Cosmic cancer threatens manned Mars mission

Exploring deep space or colonizing Mars could be far more difficult than previously believed, according to new research looking at cancer-causing cosmic rays.
Health scientist Frank Cucinotta teamed up with Eliedonna Cacaoat, of the University of Las Vegas, to investigate the effect of cosmic rays. In the study, published in the journal Nature, the team examined results of previous studies into tumors in mice and found that the animals were twice as susceptible to cancer in deep space than previously thought, according to RT.

After 15 years in a vegetative state, nerve stimulation restores consciousness

A 35-year-old man who had been in a vegetative state for 15 years after a car accident has shown signs of consciousness after neurosurgeons implanted a vagus nerve stimulator into his chest. The findings reported show that vagus nerve stimulation (VNS) -- a treatment already in use for epilepsy and depression -- can help to restore consciousness even after many years in a vegetative state according to Science daily .

 The outcome challenges the general belief that disorders of consciousness that persist for longer than 12 months are irreversible, the researchers say.

By stimulating the vagus nerve, we show that "it is possible to improve a patient's presence in the world," says Angela Sirigu.

The vagus nerve connects the brain to many other parts of the body, including the gut. It's known to be important in waking, alertness, and many other essential functions. To test the ability of VNS to restore consciousness, the researchers, led by Sirigu and clinicians lead by Jacques Luauté, wanted to select a difficult case to ensure that any improvements couldn't be explained by chance. They looked to a patient who had been lying in a vegetative state for more than a decade with no sign of improvement.

Tackling the canine obesity crisis

When it comes to man's best friend, science may finally have solved the mystery of their gluttony - some Labradors, it seems, are genetically predisposed to being hungry.

That's according to scientists who were discussing their ongoing mission to improve our favourite pets' health at the British Science Association Festival in Brighton, according to BBC.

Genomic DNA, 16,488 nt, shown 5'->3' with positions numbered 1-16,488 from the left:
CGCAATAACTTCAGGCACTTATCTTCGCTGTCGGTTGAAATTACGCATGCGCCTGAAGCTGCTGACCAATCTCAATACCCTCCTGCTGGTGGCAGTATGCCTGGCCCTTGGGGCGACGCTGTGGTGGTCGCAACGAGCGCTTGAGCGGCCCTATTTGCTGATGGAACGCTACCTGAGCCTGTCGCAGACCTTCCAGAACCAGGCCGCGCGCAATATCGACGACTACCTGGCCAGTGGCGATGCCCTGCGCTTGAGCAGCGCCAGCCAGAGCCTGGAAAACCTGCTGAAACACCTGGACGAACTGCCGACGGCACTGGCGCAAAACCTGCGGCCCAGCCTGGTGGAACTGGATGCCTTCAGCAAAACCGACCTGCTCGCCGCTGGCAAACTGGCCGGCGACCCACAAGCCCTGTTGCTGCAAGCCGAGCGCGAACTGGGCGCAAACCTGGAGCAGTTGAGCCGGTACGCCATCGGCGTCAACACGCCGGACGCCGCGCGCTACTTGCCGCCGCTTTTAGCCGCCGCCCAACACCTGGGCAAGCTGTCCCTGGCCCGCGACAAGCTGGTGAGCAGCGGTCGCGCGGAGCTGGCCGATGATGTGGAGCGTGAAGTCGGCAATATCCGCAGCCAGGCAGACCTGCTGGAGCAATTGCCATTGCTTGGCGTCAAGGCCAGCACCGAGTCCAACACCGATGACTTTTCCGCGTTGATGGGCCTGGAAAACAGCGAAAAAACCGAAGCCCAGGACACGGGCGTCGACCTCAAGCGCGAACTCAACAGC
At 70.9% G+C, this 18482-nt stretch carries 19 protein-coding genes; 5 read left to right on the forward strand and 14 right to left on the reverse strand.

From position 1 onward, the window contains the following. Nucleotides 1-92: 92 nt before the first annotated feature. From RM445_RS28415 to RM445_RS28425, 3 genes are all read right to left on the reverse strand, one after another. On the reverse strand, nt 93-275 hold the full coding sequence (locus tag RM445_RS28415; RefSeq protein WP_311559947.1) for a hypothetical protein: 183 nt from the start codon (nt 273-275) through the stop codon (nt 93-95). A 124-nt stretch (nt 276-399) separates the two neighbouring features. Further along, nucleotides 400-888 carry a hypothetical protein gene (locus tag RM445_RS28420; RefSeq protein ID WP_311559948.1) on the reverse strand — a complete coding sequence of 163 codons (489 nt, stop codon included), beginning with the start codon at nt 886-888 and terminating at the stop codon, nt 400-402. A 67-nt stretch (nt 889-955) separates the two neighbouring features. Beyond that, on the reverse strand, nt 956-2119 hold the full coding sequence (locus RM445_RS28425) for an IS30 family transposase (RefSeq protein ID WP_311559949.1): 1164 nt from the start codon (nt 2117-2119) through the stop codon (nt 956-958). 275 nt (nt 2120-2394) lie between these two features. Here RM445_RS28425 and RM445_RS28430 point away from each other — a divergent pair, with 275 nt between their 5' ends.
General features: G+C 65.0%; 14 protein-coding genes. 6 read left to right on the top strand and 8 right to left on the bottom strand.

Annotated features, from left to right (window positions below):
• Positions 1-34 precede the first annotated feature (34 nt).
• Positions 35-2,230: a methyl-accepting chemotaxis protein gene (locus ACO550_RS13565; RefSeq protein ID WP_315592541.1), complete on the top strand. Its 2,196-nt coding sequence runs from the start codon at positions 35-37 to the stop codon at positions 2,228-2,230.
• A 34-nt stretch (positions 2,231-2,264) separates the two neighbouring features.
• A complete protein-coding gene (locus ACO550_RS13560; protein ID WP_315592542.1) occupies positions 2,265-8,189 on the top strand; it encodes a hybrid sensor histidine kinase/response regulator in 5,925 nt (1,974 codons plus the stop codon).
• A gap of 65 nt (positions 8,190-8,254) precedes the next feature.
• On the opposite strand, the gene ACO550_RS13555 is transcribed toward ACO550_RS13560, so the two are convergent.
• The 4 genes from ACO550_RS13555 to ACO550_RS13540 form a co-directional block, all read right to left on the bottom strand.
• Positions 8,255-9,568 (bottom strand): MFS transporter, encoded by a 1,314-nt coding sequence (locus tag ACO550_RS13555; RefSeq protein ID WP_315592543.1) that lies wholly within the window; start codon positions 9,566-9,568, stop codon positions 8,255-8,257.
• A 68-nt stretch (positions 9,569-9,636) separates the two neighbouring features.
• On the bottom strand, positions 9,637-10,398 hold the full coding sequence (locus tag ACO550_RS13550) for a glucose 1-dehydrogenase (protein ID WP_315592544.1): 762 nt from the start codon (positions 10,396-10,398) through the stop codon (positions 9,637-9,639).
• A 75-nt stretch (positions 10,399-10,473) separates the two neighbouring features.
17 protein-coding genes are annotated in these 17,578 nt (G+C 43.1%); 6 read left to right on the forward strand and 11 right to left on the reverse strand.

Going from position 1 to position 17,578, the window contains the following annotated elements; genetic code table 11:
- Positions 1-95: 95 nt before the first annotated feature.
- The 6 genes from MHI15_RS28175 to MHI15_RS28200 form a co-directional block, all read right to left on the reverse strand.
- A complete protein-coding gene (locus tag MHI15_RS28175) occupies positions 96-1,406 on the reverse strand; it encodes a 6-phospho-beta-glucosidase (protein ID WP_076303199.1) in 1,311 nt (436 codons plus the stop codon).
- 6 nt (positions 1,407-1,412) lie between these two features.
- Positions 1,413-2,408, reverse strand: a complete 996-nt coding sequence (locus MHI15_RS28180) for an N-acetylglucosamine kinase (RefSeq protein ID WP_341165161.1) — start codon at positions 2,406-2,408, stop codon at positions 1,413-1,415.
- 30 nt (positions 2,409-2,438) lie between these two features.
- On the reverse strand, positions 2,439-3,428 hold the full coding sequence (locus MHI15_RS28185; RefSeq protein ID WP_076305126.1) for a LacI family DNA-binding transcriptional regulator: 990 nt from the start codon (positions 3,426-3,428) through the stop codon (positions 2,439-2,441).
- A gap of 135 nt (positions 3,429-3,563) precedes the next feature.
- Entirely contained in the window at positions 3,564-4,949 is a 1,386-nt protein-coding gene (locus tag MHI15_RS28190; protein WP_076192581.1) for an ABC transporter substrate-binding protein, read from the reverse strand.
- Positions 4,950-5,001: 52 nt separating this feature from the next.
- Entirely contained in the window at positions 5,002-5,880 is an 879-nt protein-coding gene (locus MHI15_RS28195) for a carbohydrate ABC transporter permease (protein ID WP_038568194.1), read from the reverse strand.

Several research teams in the UK are on a mission to improve canine health.

Millions of new genes in human microbiome

A new study of the human microbiome -- the trillions of microbial organism56s that live on and within our bodies -- has uncovered millions of previously unknown genes from microbial communities in the human gut, skin, mouth, and vaginal microbiome, allowing for new insights into the role these microbes play in human health and disease.

The study, triples the amount of data previously analyzed in this project, and is the largest human microbiome study ever.

The results are a significant jump in the amount of information available to scientists. This publication provides new insight into the changes in our microbiome over time and could lead to a greater understanding of the genetic differences that are unique to an individual's microbes.

More evidence of water on Mars

River deposits exist across the surface of Mars and record a surface environment from over 3.5 billion years ago that was able to support liquid water at the surface. A region of Mars named Aeolis Dorsa contains some of the most spectacular and densely packed river deposits seen on Mars.

These deposits are observable with satellite images because they have undergone a process called "topographic inversion." where the deposits filling once topographically low river channels have been exhumed in such a way that they now exist as ridges at the surface of the planet.

With the use of high-resolution images and topographic data from cameras on orbiting satellites, B.T. Cardenas and colleagues identify fluvial deposit stacking patterns and changes in sedimentation styles controlled by a migratory coastline. They also develop a method to measure river paleo-transport direction for a subset of these ridges.

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